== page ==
The latest Florida Chamber statewide poll shows likely Florida voters overwhelmingly support COVID-19 liability protections for businesses if the business made efforts to follow governmental public health guidelines, with 74 percent favoring protections.
“Florida has the fifth worst legal climate in America and now is the time to safeguard local businesses from billboard trial lawyers trying to leverage the global pandemic for their own profit,” said Mark Wilson, President & CEO of the Florida Chamber of Commerce.
The Florida Chamber has been unifying Florida’s business community and leading the fight for COVID liability protections. At the onset of the pandemic, the Florida Chamber started having conversations with our members across Florida, lawmakers, and the common-sense Executive Branch about the need to support liability protections for Florida businesses that are working hard to reopen their doors safely while following public health protocols and guidelines. COVID liability protections would allow employers to do their part to relaunch Florida’s economy without the concern of being forced to defend themselves against a new wave of frivolous lawsuits.
“Voters have spoken and fully support COVID liability protections for Florida businesses who are doing right by their employees and customers,” said Nick Catroppo, Vice President of Political Operations at the Florida Chamber of Commerce. “We hope the Legislature listens to their constituents and passes this important legislation.”
Both the Florida Senate Judiciary and House Civil Justice & Property Rights Subcommittee have heard testimony from the Florida Chamber during hearings for SB 72 and HB 7.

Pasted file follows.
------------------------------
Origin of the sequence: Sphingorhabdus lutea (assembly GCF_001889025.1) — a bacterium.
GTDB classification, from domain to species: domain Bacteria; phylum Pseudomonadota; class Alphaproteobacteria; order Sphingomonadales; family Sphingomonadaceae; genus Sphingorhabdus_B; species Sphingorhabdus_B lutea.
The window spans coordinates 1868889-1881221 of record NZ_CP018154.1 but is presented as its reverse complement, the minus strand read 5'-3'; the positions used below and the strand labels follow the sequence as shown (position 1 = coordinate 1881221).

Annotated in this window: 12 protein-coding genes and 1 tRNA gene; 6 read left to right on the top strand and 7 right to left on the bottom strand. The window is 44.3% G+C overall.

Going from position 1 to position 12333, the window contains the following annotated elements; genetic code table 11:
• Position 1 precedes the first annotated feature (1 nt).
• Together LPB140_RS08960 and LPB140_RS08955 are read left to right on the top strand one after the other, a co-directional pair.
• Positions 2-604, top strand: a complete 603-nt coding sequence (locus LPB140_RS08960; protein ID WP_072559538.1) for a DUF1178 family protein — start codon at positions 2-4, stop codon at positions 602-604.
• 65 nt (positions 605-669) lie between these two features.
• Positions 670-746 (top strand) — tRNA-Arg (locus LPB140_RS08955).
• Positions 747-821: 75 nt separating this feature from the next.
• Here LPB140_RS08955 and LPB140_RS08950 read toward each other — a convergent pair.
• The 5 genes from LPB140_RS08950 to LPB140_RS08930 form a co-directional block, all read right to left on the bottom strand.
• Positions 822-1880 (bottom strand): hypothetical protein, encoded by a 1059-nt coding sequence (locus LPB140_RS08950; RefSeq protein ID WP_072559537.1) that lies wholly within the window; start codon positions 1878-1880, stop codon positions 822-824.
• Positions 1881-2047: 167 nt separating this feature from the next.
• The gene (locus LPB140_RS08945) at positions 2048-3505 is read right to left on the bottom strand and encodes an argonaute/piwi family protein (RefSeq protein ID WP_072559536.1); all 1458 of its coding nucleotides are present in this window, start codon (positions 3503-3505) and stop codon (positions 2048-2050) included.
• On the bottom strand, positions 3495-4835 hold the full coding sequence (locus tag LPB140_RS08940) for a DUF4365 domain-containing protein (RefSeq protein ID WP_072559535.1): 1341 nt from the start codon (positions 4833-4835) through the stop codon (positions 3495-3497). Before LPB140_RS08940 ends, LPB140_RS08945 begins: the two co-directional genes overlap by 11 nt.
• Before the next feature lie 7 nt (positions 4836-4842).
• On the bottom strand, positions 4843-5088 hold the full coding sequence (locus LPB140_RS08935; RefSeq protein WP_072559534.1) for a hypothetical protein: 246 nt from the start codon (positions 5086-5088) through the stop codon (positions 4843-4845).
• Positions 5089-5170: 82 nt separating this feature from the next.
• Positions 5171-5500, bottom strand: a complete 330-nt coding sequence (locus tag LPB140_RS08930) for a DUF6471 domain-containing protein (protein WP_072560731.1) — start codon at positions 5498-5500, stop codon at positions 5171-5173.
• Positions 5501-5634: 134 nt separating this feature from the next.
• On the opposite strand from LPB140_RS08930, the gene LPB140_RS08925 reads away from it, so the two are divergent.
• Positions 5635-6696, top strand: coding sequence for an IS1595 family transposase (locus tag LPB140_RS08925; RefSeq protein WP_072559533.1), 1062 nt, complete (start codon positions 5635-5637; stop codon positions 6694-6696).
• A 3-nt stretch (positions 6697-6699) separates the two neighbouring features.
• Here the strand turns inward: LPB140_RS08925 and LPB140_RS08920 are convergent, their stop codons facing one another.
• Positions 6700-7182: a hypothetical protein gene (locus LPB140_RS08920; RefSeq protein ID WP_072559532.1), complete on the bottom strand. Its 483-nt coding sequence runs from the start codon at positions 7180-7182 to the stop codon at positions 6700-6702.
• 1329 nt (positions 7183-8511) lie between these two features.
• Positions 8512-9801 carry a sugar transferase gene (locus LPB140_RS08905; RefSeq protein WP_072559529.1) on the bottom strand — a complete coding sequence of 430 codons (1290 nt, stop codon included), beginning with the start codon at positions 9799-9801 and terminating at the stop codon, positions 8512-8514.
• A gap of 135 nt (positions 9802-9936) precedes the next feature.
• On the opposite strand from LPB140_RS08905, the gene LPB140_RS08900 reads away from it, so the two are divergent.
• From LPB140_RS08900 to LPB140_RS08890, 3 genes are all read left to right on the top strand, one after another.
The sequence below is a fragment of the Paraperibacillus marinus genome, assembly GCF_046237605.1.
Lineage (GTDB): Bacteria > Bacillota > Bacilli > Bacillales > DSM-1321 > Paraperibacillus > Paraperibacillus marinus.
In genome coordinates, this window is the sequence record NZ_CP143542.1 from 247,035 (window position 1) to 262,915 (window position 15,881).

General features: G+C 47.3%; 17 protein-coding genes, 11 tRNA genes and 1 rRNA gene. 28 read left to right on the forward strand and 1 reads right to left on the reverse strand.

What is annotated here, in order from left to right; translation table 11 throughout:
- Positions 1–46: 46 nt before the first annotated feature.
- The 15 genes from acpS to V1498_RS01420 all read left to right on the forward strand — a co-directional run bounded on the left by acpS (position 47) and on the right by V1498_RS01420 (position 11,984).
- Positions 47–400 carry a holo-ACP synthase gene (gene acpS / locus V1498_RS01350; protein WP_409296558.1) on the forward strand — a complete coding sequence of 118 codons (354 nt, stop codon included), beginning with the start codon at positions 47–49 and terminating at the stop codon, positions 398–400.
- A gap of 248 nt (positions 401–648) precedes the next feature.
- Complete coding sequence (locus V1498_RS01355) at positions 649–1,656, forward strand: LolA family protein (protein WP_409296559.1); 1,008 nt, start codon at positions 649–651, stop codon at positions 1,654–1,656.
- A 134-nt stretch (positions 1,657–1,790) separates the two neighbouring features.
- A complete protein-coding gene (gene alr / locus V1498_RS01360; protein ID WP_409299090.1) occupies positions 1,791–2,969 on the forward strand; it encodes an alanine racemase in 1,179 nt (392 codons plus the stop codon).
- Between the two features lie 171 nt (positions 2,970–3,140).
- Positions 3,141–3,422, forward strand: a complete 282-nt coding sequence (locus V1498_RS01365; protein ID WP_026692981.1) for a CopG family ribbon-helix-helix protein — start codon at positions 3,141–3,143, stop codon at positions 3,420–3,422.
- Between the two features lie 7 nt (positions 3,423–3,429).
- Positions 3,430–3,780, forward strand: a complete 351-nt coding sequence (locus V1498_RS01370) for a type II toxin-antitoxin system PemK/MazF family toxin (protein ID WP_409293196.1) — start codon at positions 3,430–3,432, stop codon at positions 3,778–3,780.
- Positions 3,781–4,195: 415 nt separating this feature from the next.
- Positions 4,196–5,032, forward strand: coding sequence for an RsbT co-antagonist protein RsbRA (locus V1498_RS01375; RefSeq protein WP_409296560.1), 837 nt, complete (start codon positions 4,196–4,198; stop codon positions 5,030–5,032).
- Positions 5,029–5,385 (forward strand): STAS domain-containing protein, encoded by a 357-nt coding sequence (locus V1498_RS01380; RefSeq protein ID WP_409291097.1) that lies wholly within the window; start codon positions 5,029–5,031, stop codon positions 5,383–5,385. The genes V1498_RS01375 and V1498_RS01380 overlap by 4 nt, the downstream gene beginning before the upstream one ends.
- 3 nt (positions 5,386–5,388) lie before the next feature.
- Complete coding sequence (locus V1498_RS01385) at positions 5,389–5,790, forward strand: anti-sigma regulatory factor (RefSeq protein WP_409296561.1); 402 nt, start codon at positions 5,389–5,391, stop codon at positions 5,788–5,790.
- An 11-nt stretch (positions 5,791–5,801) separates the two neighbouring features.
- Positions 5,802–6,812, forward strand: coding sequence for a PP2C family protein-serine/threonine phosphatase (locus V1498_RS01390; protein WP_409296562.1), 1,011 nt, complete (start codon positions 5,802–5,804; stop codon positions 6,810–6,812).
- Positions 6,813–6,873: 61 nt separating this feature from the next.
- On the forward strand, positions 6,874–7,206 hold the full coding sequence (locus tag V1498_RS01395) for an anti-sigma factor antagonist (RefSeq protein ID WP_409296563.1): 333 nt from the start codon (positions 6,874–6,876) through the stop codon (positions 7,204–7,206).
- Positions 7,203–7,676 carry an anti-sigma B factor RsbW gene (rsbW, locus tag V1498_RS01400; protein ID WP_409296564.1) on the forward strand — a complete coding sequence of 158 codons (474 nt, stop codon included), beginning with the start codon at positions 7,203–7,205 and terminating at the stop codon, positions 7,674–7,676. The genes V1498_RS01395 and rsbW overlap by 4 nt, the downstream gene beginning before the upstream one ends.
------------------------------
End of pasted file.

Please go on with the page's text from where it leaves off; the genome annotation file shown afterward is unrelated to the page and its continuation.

The Florida Chamber applauds Sen. Jeff Brandes and Rep. Lawrence McClure for prioritizing COVID liability and filing SB 72 and HB 7. Further, we commend Senate President Wilton Simpson and Speaker Chris Sprowls for their early action on this issue at the beginning of the interim committee weeks. Their leadership is a step in the right direction as Florida’s economy continues to rebound. Although Florida has 419,000 fewer jobs today than we did a year ago, Florida job creators have created over 700,000 jobs since last April.
The bills currently exclude healthcare providers and institutions, but the Florida Chamber is fighting for the extension of protections to all frontline employers and workers in the healthcare community to ensure they can continue saving lives without fear of facing frivolous lawsuits.
Furthermore, when liability protection is extended to include doctors, hospitals and nursing homes, support increases to 78 percent – an additional four points. Floridians realize the brave work being done by healthcare professionals and want to make sure they are protected from unnecessary litigation from personal injury trial lawyers who advertise on TV.
Florida’s economic relaunch and future hinges on the right policies passing that will help Florida’s economy continue to recover after the harmful impacts caused by a global pandemic, which is why the Florida Chamber is aggressively advocating for COVID liability protections.
Governor Ron DeSantis is earning strong approval ratings from likely Florida voters, according to the latest Florida Chamber of Commerce poll. A majority of likely voters – 54 percent – approve of the job that Governor Ron DeSantis is doing.
Further, as COVID-19 has affected everyday life in our country and world, we find Floridians are very willing to take the COVID-19 vaccine once available with more than 7 out of 10 voters saying they will take the vaccine when eligible.
Looking deeper into the numbers, voters over the age of 60 are even more willing to take the vaccine, with 82 percent indicating they will take the COVID-19 vaccine when it is available and only 14 percent stating they are unlikely to take the vaccine.
ABOUT THIS POLL: The Florida Chamber of Commerce political poll was conducted on January 14-22, 2021 by Cherry Communications during live telephone interviews of likely voters and has a margin of error of +/- 4 percent. The sample size included 249 Democrats, 256 Republicans and 105 Others for a total of 610 respondents statewide.